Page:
5.  Life without technology leaves them depressed and anxious.  The professor challenged the students to a project also employed by other researchers – to go 48 hours without technology, and then write about the experience. The most common words used to describe the time: lonely and depressed.

Her final line is that perhaps over time for this generation, “they will learn to rule technology and not let it rule them.”

The modern technological world presents wonderful tools for all of us … and especially for those of us involved in ministry. But there are challenges with it. The article reminded me of some of the difficulty we have even found as a church in getting our young adult generation to spend time together in group activity. The fact is that God did not wire us to be successful without intimate relationships with others, and ultimately with Him. Sooner or later, this need has to prevail.

I don’t want to go back to the pre-technology world. I have made a renewed commitment to keep up with new technology “to the end” … which is why you’ll see me around church carrying and oft speaking from a computer tablet. But, these things are tools and the accoutrements of a passing and dying material world. Let’s remember that.

The Basketball Tebow

If you’ve not had it come to your attention yet, there is a new Tebow-like sports sensation in the NBA on the NY Knicks – a Taiwanese/Californian young man named Jeremy Lin, who is a Harvard grad.  Harvard? The NBA??  Yep, and though he is playing for his 3rd team this season, he is on fire and has led the formerly hapless team to six consecutive victories.

Almost overnight, Jeremy Lin has become a sensation for Chinese-Americans, and even more to those back home where he is dominating the news.

But here is another angle: he is also a committed Christian. He’s not wearing it quiet as publically as Tim Tebow, but neither is it being hidden under a bushel basket. In an interview in recent days he said, “There is so much temptation to hold on to my career even more now … to try to micromanage and dictate every little aspect. But that’s not how I want to do things anymore. I’m thinking about how can I trust God more. How can I surrender more? How can I bring him more glory? It’s a fight. But it’s one I’m going to keep fighting.”

Wow! Tebow in football, Lin in basketball … so who will it be in baseball? Lord, I’m willing to volunteer for that!  Maybe I’ll finally get that call from the Orioles scout who told me after he saw me pitch in 1975 that he was going to be in contact!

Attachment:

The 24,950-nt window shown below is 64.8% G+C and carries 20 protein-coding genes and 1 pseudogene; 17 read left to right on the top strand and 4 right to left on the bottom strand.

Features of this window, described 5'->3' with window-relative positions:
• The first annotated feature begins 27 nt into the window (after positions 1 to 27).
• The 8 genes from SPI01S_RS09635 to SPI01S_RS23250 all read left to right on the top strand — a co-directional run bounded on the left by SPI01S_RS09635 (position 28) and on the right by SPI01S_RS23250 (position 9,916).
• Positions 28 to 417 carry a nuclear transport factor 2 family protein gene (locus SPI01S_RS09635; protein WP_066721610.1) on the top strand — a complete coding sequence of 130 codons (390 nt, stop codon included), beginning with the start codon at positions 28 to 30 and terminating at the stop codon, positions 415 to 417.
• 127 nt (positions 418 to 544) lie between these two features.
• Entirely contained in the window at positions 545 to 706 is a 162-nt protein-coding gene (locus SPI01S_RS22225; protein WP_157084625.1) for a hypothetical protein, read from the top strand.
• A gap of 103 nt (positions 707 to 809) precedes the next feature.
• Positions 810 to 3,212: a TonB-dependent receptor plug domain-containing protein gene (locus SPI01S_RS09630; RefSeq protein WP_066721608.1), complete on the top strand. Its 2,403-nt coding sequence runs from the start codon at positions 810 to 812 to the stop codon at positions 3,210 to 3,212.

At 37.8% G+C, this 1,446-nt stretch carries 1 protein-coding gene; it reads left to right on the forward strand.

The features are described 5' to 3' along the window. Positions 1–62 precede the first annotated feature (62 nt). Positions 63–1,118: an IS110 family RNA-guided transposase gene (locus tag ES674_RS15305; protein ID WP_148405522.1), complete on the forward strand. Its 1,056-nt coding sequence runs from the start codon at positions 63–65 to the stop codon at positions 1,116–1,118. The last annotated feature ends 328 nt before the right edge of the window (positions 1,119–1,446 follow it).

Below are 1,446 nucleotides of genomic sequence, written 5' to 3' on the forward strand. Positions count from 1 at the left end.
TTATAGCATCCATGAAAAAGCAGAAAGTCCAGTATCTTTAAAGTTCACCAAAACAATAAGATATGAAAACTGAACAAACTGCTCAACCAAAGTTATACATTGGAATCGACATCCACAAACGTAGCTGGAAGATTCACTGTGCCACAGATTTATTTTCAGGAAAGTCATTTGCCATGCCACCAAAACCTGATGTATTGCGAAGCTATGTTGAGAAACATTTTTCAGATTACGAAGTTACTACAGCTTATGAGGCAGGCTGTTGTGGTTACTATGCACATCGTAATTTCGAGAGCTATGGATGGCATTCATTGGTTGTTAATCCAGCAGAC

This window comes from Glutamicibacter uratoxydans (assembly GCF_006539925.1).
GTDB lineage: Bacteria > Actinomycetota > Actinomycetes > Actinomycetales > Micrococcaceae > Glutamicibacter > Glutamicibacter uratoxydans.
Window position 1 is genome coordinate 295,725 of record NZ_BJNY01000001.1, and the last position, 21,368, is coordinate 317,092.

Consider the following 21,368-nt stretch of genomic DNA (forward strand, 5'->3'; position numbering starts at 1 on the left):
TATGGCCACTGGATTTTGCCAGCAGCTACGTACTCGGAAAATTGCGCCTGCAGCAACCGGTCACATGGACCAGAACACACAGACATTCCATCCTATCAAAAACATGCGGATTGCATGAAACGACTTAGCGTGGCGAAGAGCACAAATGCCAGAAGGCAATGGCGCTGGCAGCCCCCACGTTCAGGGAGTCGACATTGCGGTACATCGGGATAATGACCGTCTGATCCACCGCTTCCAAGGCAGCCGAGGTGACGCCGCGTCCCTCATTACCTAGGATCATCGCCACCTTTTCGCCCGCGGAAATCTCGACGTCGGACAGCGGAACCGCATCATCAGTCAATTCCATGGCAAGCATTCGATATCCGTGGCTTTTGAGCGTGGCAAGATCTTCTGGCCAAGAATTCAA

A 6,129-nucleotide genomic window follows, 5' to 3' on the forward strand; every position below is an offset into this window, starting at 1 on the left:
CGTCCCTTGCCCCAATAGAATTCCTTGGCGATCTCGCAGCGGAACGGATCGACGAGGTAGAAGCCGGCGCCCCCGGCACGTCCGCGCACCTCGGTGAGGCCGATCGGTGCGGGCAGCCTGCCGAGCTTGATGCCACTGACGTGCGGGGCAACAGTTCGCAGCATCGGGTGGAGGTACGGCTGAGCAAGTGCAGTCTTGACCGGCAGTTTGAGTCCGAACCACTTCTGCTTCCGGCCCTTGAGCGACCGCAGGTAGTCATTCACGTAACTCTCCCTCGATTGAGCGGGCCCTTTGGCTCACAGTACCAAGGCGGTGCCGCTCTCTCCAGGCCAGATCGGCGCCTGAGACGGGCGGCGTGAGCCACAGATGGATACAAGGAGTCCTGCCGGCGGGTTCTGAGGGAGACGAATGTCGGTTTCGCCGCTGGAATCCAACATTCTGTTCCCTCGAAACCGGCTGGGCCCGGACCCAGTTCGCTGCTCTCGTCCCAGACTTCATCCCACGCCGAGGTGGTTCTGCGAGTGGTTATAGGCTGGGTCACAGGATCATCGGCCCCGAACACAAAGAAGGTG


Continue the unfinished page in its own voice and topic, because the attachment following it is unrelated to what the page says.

Success Does Not Equal Happiness and Satisfaction

Whitney Houston has died at age 48. I am sad – not because I’m a follower of pop stars and pop culture, for indeed, I am about the most ignorant person on the planet in that regard. No, Whitney Houston was a great, great singer … what a voice.

The passion in her vocals was deeply rooted in the wonderful musical heritage of the Black church. She could sell a song, and look good doing it too.

So many of us, when thinking of her music, remember first the performance of the National Anthem at Super Bowl XXV in 1991. It has been recorded and sold over and over, and is to this day played at many sporting events. Just awesome – a fabulous orchestration, and one of the most highly acclaimed renditions and recordings of all time.

Being ignorant of pop culture and the comings and goings of the “stars,” I was not aware until the current news of her passing that she struggling with substance abuse. That is hardly a shocker in her world. And why does it seem that these fabulously popular and wealthy stars often end up dying alone in a hotel?

It seems to me that so many of these folks have indeed two very divergent worlds – a popular one with all the glamour and lights, but a dark one of loneliness, doubt and despair.

There is no secret where this post is going. That lack of surprise supports the overarching thought – there is no satisfaction in life apart from a vital connection to Christ. Happiness is illusive – even for the Christian; but contentment born of eternal perspective is the common experience of a genuine faith connection.